Businessman Eamon Friel from Milford is about to retire but he is adamant he wants to leave his salon in safe hands.
The 62 year old has cut hair across Donegal for the past two decades but has decided to take a back-seat to live life on the ‘fringes.’
However he wants to pass on the tradition to someone who will help cut the hair of people across Donegal from Dungloe to Glenties.
Eamon, who was born in Scotland to Donegal parents, moved to Ireland in 1978, after doing his barber training in Glasgow.
He tried his hand at a number of jobs including building but always had a love for socialising and chatting with people while cutting hair.
It was while travelling across Donegal that he noticed a lack of barber shops in rural towns in the North West.
“I saw a real opening and at first I thought I could rent a room here or there for a day but that was difficult.
“I then thought I could get a trailer and put it onto the back of a car and tow it around but I didn’t fancy the idea of towing a trailer.
“I then spotted a mobile bank doing the rounds and I knew that was the answer,” he said.
In 1991 Eamon bought a Fiat Iveco which was an old AIB mobile bank and set about customizing it to his own needs for the barber shop.
Over the years he added on various bits and pieces from two Ford Caro vans before four years ago buying his current Renault Midliner vehicle, which was originally a mobile library.
Eamon has certain days of each month on which he travels to various towns across Donegal including Falcarragh, Gaoth Dobhair, Dungloe, Milford, Ramelton, Rathmullan and Glenties.
“I thought I would follow the farmer’s marts around the county and pull up outside the marts when farmers were waiting to buy and sell livestock.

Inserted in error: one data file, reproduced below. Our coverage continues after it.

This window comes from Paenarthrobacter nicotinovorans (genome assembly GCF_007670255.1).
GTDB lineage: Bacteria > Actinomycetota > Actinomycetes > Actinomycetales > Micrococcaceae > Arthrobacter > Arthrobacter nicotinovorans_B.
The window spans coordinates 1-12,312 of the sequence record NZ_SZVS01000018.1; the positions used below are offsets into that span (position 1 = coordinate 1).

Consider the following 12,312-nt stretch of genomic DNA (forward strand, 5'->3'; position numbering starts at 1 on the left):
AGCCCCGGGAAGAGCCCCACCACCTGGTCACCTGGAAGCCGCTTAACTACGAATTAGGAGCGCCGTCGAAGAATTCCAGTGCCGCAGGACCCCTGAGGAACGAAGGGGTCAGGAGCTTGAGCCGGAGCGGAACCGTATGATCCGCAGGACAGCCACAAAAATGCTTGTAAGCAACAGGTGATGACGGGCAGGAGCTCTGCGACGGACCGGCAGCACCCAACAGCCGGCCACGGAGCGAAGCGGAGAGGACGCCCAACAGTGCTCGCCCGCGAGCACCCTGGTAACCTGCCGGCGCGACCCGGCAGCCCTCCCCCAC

“But it was a disaster. They just didn’t seem to be interested. So I packed up and set up on specific days in each town,” he said.
Eamon, who only does dry haircuts, has never been stopped by Gardai in his 20 years on the road but has had his petrol tank dipped by Customs officials checking for illegal diesel.
He never allowed anyone under the influence of alcohol to have their hair cut for insurance reasons and remembers profitable day having fourteen people waiting to have their hair cut.
“I used to tell them to leave their heads there and come back in a while when they were finished in the town for the craic,” laughed Eamon.
He admits that he has encountered some protest from women after refusing to cut their hair.
“I am a man’s barber and that is what I trained as. I have been called a male chauvinist because I don’t cut women’s hair but that’s just how it is,” he said.
The only ‘famous’ person’s locks that Eamon has trimmed has been Sinn Fein President Gerry Adams, who has a holiday home near Falcarragh.
“I didn’t get into a big political conversation with him. We just stuck to the usual chat about the weather.
“I didn’t know whether to charge him or not but I did in the end. He was a nice man, full of chat.”
Although the styles have changed over the years, Eamon has managed to keep up with the changes from the ‘flat’ to the various trends set by celebrities including footballer David Beckham.
Now as he prepares to hang up his razor and comb, Eamon wants someone to take over his ‘run.’
“It’s a good business opportunity for someone and I would like to pass on the run and the barber van.
“It has given me many years of pleasure and I have met some great people. It has provided a life for myself my wife Shiela and our children Treacy, Roisin, Eilis, Cecelia and Eamon Og.
“I would like to think that the van could do the same for someone else starting out in life,” he said.